The Federal Reserve Board has established two new loan facilities to expand credit options for nonprofit organizations.
When it comes to charitable donations, cash might be king, but in-kind contributions play a vital role, too. Donated services and tangible or intangible goods can be sources of revenue and cost savings.
On May 28, the Treasury and the IRS released final regulations (T.D. 9898) updating information reporting regulations under section 6033 that are generally applicable to organizations exempt from tax under section 501(a).
The IRS recently issued proposed regulations regarding separately computing UBTI for each trade or business activity that could increase a not-for-profit’s tax exposure and liability.
The Senate and the House of Representatives have both passed the Coronavirus Aid, Relief, and Economic Security Act (CARES Act). The bill provides $2.2 trillion of Federal funds to keep the economy functioning. But what is in the law to aid Non-profits?
Many not-for-profit organizations rely on donations. Tapping into the generosity of their stakeholders has always been an operational necessity. And in recent years, the giving environment has become more complex with changing legislation and tax policies.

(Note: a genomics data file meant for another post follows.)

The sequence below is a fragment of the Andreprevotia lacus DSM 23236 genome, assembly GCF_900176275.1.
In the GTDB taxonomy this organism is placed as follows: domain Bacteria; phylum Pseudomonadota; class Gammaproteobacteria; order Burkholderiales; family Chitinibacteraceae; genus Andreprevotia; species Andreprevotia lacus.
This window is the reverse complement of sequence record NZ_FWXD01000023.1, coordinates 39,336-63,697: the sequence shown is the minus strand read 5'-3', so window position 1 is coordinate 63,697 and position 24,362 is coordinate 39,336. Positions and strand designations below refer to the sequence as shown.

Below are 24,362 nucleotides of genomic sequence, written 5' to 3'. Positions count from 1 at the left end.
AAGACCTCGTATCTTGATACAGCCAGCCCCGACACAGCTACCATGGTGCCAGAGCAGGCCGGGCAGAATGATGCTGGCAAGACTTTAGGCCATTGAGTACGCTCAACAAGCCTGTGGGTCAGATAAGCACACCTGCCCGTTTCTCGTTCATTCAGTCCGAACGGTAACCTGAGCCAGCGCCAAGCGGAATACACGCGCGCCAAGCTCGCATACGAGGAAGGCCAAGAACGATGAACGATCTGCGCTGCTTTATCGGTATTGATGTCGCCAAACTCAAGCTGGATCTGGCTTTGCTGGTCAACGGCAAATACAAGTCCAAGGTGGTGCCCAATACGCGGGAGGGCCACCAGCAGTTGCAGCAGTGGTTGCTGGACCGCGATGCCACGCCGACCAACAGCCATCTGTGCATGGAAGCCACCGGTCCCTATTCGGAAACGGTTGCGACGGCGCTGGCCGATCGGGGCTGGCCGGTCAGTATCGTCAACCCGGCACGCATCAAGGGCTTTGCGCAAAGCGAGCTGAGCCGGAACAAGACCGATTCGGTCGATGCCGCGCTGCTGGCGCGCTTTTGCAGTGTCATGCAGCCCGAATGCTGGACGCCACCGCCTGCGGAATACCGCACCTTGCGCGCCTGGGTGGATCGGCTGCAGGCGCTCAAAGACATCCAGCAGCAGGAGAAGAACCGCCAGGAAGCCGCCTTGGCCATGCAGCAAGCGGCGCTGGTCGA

After more than four years in the draft proposal stage and federal lawsuits, Congress recently enacted new overtime rules for white-collar workers.
Nonprofits are now required to silo Net Operating Losses (NOLs) from one unrelated business activity so that it doesn’t create a reduction of taxable income from another profitable unrelated business activity.
Many tax-exempt organizations have filed their 990 series forms electronically for several years. Some smaller organizations are still submitting their 990, 990-EZ or 990-PF in paper form to the Internal Revenue Service (IRS).
Congress has passed a $1.4 Trillion spending bill to avoid a government shutdown which includes a repeal of the tax on nonprofit organizations that provided qualified transportation fringe benefits, otherwise known as the “parking tax”. Any nonprofit that may have paid tax on the transportation fringe benefits should file an amended 990T to claim a refund of the taxes paid.